Solid timber construction
For almost all building parts there are bio-based alternatives such as wood wool and cellulose for insulation, and hemp fiber and flax as biocomposite elements. But especially the use of solid timber for the structural shell – the walls, floors and the roof -, is a highly potent material. Fast-growing wood can be sawn and glued in perpendicular layers, creating large sheets with different thicknesses, aptly named cross-laminated timber (CLT). These large structural elements can be industrially manufactured into the desired shape and provided with recesses for windows and pipes through CNC milling. These elements are then assembled “dry” at the construction site. This construction method is still in its infancy in the Netherlands, but its implementation in Austria and Germany, for example, shows the possibilities for faster construction speed, lower construction costs and better working conditions for construction workers. In addition, solid wood construction has a tactile quality and promotes a pleasant indoor climate. By making solid wooden elements modular, they can also be easily replaced or adjusted, which increases the flexibility of use. When a CLT building is no longer adequate, it can be dismantled relatively easily and its modular elements can be reused and reintegrated in a new building. If the wooden elements can no longer be re-implemented, they can be recycled into low-grade wood products such as veneer, chipboard and insulation material.
Where then do we get all that wood? The Netherlands has a total of 365,000 hectares of forest, more than half of which originated as production forest used for firewood and previously in timbering mine tunnels. 225,000 hectares of Dutch forests are now protected nature areas. The remaining 140,000 hectares of forest can be used for the sustainable production of wood, as is often the case in Scandinavia. This means that trees are harvested in a limited and selective way and replaced by young specimens of the same or different species. This yields an average wood harvest of 8m3 per hectare per year, with poplars even up to 15m3 per hectare per year. This amounts to an annual production of 1.12 million m3 of wood. By diversifying the size and type of forest plantations, we add ecological, landscape and recreational value the often monotonous forests. This also benefits soil life that suffers from nitrogen emissions from traffic, the bio-industry and (conventional) construction.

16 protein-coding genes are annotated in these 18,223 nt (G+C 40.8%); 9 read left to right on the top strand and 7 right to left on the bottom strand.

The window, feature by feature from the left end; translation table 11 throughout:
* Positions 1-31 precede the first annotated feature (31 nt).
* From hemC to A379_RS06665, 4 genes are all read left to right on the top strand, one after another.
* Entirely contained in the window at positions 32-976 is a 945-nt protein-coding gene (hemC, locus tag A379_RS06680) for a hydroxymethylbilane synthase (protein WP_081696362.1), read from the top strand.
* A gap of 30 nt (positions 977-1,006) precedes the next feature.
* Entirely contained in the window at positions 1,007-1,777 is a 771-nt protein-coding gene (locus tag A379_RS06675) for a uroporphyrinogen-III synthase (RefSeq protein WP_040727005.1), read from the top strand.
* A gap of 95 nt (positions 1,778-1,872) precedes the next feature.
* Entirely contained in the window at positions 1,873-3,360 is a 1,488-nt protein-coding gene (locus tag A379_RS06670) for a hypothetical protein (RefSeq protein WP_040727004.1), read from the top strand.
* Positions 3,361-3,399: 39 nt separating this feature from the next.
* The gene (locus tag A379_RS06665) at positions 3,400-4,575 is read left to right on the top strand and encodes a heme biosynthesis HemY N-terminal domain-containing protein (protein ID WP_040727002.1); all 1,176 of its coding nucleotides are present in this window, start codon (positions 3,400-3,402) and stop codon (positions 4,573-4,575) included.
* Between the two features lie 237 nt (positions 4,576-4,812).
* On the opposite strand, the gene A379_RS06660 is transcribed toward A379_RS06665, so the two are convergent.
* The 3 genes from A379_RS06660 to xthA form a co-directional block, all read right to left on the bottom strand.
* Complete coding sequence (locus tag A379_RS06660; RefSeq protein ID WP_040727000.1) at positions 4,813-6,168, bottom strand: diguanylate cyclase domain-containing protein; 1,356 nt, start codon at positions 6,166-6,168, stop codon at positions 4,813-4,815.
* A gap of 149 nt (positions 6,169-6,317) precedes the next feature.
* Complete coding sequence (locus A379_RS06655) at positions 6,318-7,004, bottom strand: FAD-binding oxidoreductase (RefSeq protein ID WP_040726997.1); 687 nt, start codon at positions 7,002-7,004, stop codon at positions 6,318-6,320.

An average of 50 m3 of wood is required for the construction of a home. That means that we can make 22,400 homes from Dutch wood every year and will require 45 years for the realization of 1 million “home-grown” homes. In other words: 60 homes per day “grow” in the Dutch forests. If we want to speed up production, or use the available wood for other purposes, we can import wood or plant more forests. Higher demand for wood therefore does not lead to clearing, but to more and better forests! Adding value to forestry is also an incentive for parts of the Netherlands that suffer from poor soil quality, low spatial quality and/or a declining agricultural economy. Perhaps we may even live in these new forests. Building with wood could therefore make the Netherlands more beautiful!
If not now then when?
How do we kick start the transition to using biobased materials? After all, we are used to building with concrete, stone and steel in the Netherlands, with wood yet to prove itself here. A number of exemplary projects must therefore be realized quickly. Preferably entire neighborhoods should be built so to benefit from the economy of scale of prefabrication and to give the construction chain the chance to organize itself in the Netherlands. Governments can also play an important role in this by making building sites available under the condition that only biobased materials are used for construction.
The demand for biobased material use in construction will also increase if the price of traditional materials, such as cement, rises. The shortage of traditional raw materials will help, as well as the announced CO2 tax. And possibly storing CO2 in a building may even become a revenue model!